This final season of Attack on Titan has tasked animation studio MAPPA with a lofty goal to match the level of visual bliss that WIT Studio brought to Attack on Titan’s first three seasons. The battle climax in “Retrospective” marked an all-time high for MAPPA’s animation, which makes their God-tier quality of work in “The Dawn of Humanity” even more gratifying. The extra week that MAPPA took to pull this episode together was clearly not squandered. The opening blows to this attack are stunning to take in and this battle plays out with such an epic sense of scale on every level. Glorious wide shots detail this assault in all its anarchic glory instead of quick close-ups that diminish the carnage. Hundreds of lives have been lost in Attack on Titan, yet these casualties hit differently as soldiers literally disintegrate into the bloody mist of generational hatred.
This massacre is horrific on multiple levels, but “The Dawn of Humanity” presents some especially grim examples of Titan brutality. There’s a sequence where a ship’s crew get boiled alive because the steam from the Titans that travel underneath them heat up the water to such untenable temperatures. Titans have always been terrifying, but they’ve never seemed as invincible and infinite as they do when under Eren’s control. This season literally ends with a Titan crushing the viewer and leaving them in a place of hopelessness.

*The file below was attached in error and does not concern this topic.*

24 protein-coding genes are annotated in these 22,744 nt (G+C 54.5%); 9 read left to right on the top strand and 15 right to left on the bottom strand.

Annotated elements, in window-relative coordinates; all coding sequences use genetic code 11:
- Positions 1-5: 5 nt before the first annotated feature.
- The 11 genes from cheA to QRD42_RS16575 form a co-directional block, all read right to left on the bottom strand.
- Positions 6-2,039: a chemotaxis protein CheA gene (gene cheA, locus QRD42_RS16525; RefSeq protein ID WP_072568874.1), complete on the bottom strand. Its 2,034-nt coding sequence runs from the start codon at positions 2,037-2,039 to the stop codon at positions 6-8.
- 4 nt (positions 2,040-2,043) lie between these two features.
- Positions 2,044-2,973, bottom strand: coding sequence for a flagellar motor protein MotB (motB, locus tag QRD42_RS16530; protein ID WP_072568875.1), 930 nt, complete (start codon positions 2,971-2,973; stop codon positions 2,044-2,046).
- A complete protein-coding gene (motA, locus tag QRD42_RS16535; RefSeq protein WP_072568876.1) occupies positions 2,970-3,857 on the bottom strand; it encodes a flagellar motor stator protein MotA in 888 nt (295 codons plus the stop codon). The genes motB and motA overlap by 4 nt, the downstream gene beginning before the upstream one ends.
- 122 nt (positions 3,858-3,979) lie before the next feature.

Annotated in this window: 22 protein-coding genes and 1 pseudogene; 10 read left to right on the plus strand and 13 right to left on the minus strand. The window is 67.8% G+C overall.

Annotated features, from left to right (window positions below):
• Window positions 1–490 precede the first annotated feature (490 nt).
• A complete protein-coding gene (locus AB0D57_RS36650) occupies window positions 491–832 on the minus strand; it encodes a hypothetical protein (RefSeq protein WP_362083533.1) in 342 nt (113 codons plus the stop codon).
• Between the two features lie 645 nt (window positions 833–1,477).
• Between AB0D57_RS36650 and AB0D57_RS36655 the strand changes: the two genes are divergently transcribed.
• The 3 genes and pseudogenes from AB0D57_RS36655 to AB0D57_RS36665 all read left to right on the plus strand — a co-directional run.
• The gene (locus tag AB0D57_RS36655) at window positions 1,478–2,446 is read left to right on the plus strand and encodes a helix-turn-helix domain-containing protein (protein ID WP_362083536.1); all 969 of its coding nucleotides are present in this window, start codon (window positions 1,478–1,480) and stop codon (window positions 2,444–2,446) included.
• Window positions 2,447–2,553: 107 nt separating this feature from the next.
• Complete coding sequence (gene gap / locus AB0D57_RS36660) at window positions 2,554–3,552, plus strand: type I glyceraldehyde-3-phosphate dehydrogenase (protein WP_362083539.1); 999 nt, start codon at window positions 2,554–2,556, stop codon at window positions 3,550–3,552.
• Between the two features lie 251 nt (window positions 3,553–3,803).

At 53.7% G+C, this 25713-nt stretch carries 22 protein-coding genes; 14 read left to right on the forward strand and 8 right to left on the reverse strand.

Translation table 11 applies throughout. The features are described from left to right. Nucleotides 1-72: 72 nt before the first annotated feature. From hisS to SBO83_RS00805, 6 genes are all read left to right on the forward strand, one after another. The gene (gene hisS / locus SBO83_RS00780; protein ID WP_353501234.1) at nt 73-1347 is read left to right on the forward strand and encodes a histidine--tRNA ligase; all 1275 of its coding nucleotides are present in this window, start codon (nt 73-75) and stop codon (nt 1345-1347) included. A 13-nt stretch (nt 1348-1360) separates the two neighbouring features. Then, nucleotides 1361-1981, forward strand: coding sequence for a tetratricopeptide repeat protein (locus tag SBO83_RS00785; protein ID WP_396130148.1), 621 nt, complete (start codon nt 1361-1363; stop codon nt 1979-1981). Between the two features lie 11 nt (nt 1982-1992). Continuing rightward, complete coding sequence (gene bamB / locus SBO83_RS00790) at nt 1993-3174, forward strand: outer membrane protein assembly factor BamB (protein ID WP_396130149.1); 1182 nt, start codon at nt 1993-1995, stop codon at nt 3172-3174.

One of the most satisfying elements of the final season of Attack on Titan is how previous themes and mission statements have become warped to reflect the opposite of their original intentions. The guiding force that’s pushed Eren Jaeger forward ever since Attack on Titan’s very first episode is his pledge that he’ll “kill them all” and “wipe every one of them off the face of this Earth.” This mantra echoes through Eren’s head in the episode’s concluding moments as he and his Wall Titan army advance forward on mankind. What’s so chilling as Eren reinforces his motivations here is that the broader nature of his warcry remains the same, yet the specifics are skewed. Eren’s threat is initially aimed at the Titans, but it’s now a warning against humanity itself as he leads a mob of monsters to demolish civilization.